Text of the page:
We can use what is called an inverse formula to test if the S&P 500 is indeed tracking the U.S. dollar. While the absolute value of the U.S. dollar being devalued is masked by the fact that currencies are measured in relative value to each other, we can still plot what are known as perturbations and see if a positive correlation exists between the S&P 500 and the U.S. dollar. We do this by using the inverse variation formula: y = k/x.
If the S&P 500 is indeed being influenced by the U.S. dollar, we would expect to plot the two on a chart and see an inverse relationship between the two. Below is that chart.
The chart above should send chills up your spine. It’s an almost perfect mirror image of the other! Since 2008, we see an inverse relationship between the U.S. dollar and the S&P 500. When the U.S. dollar goes up, the S&P 500 goes down and vice versa. It proves that the price action on the S&P 500 is directly connected to the U.S. dollar.
In a Wall Street Journal article entitled Currency War Has Started by Francesco Guerrera, Francesco writes:
Currency wars have been a staple of modern finance ever since the collapse of the Bretton Woods system of fixed exchange rates in the early 1970s. As Marc Chandler, global head of currency strategy at Brown Brothers Harriman & Co., says: “Most governments believe that their currencies are too important to be left to the markets.” So policy makers have often tried to manipulate the value of their currencies by intervening in the markets. (Source: http://finance.yahoo.com/news/currency-war-started-034400974.html)
This is incredible! This article was carried over the mainstream Yahoo News service and it comes as courtesy of the Wall Street Journal! Back in 2008, the only places on the Internet where you would find such an article would be on gold bug blogs and other alternative news sites.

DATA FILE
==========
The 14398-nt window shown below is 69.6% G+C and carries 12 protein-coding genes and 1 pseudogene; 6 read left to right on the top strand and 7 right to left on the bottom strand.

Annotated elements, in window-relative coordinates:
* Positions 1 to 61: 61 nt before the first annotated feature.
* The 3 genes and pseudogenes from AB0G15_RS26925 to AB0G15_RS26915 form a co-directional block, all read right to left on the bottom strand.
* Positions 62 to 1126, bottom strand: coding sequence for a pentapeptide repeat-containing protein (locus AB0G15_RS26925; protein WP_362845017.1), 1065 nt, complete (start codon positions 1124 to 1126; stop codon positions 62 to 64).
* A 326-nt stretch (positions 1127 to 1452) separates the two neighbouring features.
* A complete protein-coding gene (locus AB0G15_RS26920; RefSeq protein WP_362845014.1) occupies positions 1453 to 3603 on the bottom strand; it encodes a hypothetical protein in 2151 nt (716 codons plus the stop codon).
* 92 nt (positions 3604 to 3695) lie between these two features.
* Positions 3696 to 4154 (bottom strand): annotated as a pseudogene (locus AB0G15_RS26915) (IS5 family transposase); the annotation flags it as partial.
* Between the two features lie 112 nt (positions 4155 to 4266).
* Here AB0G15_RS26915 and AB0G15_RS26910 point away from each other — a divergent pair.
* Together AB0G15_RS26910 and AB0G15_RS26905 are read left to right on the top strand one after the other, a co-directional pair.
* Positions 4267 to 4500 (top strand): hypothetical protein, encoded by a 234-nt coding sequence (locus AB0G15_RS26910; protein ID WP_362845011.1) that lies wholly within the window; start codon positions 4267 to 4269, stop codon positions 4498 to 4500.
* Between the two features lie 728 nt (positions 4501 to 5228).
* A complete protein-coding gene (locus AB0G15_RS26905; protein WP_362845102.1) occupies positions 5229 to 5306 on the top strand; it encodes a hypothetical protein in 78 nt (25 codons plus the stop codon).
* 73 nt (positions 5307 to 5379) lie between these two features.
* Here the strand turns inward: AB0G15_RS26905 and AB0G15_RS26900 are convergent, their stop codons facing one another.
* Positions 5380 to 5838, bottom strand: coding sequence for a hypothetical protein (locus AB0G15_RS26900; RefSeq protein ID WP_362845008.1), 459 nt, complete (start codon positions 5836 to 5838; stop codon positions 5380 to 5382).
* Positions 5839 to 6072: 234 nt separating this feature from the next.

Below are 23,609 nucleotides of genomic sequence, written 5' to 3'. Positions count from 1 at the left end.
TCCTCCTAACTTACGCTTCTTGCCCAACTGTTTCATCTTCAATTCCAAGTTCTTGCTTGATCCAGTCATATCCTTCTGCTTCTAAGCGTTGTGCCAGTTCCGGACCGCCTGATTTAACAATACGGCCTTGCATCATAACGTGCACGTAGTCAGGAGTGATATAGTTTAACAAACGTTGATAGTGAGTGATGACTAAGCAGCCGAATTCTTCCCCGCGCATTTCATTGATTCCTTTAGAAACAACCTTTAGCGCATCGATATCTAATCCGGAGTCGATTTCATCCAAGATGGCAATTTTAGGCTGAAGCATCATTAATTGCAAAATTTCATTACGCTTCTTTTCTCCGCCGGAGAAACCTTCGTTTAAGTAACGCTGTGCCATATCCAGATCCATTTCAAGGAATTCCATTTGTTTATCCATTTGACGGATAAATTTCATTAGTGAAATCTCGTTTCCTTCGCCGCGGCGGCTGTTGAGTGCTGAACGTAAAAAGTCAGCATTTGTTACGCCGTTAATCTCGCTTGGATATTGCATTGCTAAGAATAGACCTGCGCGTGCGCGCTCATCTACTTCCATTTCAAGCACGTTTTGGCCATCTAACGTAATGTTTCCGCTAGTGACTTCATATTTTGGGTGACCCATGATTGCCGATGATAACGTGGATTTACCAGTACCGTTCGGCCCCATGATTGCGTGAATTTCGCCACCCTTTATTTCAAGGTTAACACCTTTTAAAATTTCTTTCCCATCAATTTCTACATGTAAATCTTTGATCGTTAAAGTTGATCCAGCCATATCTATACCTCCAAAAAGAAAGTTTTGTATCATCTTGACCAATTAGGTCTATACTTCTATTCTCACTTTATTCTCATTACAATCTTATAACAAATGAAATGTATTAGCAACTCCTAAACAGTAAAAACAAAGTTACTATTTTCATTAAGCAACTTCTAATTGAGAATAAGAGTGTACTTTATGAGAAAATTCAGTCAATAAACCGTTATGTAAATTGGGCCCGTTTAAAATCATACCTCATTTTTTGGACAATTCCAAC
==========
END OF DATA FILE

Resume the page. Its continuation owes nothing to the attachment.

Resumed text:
The Bretton Woods system of fixed exchanged rates was an agreement for each country to adopt a monetary policy that maintained the exchange rate by tying its currency to the U.S. dollar and the IMF could bridge temporary imbalances of payments. The U.S. dollar, in turn, was tied to the price of gold. It was a system developed to prevent the kind of currency wars we are seeing today.
On 15 August 1971, the United States unilaterally terminated convertibility of the U.S. dollar to gold. This brought the Bretton Woods system to an end and ushered in the era of currency wars.
Since 1971 and the end of the gold standard, the U.S. dollar has lost an estimated 90% of its value. We experience this loss in value of the U.S. dollar in terms of how much everything costs, or what is called inflation. See this article for what things cost in 1971 to what they cost today.
What the 1990s Can Teach Us
Critics of my inverse formula applied to the S&P 500 and U.S. dollar as proof the S&P 500 is going up because the dollar is going down will argue that the relationship between the price of stocks and the dollar has always been there and is not something new since 2008. But that would not be true.
If we chart the S&P 500 and the U.S. dollar’s price performance during the 1990s and the huge run up in the stock market, we see that during this time, the inverse relationship between the S&P 500 and the U.S. dollar was absent.
In fact, if you look at this chart carefully you’ll notice that for years both the U.S. dollar and stocks went up together. This is the normal relationship where the Federal Reserve has to raise rates to cool off a rip roaring economy and stock market. The increase in interest rates makes the dollar go up in value. That is the normal relationship between the dollar and the S&P 500.
So what has changed since the 90s? The national debt went from $4.9 trillion in 1995 to $16.5 trillion as of January 2013. Assets of the Federal Reserve’s balance sheet went from an operating average of about $700 million at the end of 2007, to $3 trillion as of January 2013. This is the result of massive government intervention to try and jump start the economy via TARP, QE1, QE2, Operation Twist, Dollar Swap, and QE3 over the last 5 years. All this government action has caused the value of the U.S. dollar to drop.